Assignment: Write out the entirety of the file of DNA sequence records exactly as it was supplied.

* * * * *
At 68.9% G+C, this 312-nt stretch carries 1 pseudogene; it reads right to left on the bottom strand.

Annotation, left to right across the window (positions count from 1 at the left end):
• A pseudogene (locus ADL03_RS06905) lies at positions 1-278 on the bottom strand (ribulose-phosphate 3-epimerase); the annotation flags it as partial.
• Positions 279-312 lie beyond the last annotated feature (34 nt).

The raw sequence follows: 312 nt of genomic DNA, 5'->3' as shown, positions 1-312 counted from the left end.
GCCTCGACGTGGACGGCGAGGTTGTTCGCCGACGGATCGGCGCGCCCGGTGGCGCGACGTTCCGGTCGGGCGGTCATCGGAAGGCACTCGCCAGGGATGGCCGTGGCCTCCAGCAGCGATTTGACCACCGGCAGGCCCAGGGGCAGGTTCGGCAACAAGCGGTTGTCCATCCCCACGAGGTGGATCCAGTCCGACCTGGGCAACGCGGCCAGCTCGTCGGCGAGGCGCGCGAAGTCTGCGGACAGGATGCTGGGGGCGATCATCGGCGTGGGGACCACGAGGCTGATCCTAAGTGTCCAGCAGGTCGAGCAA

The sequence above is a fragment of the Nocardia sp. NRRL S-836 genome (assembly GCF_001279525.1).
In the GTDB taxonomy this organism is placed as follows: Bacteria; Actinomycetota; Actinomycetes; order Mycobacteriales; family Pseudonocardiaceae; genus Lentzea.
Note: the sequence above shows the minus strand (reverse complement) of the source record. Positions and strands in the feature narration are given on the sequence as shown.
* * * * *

At 68.9% G+C, this 312-nt stretch carries 1 pseudogene; it reads right to left on the bottom strand.

Annotation, left to right across the window (positions count from 1 at the left end):
• A pseudogene (locus ADL03_RS06905) lies at positions 1-278 on the bottom strand (ribulose-phosphate 3-epimerase); the annotation flags it as partial.
• Positions 279-312 lie beyond the last annotated feature (34 nt).

The raw sequence follows: 312 nt of genomic DNA, 5'->3' as shown, positions 1-312 counted from the left end.
GCCTCGACGTGGACGGCGAGGTTGTTCGCCGACGGATCGGCGCGCCCGGTGGCGCGACGTTCCGGTCGGGCGGTCATCGGAAGGCACTCGCCAGGGATGGCCGTGGCCTCCAGCAGCGATTTGACCACCGGCAGGCCCAGGGGCAGGTTCGGCAACAAGCGGTTGTCCATCCCCACGAGGTGGATCCAGTCCGACCTGGGCAACGCGGCCAGCTCGTCGGCGAGGCGCGCGAAGTCTGCGGACAGGATGCTGGGGGCGATCATCGGCGTGGGGACCACGAGGCTGATCCTAAGTGTCCAGCAGGTCGAGCAA

The sequence above is a fragment of the Nocardia sp. NRRL S-836 genome (assembly GCF_001279525.1).
In the GTDB taxonomy this organism is placed as follows: Bacteria; Actinomycetota; Actinomycetes; order Mycobacteriales; family Pseudonocardiaceae; genus Lentzea.
Note: the sequence above shows the minus strand (reverse complement) of the source record. Positions and strands in the feature narration are given on the sequence as shown.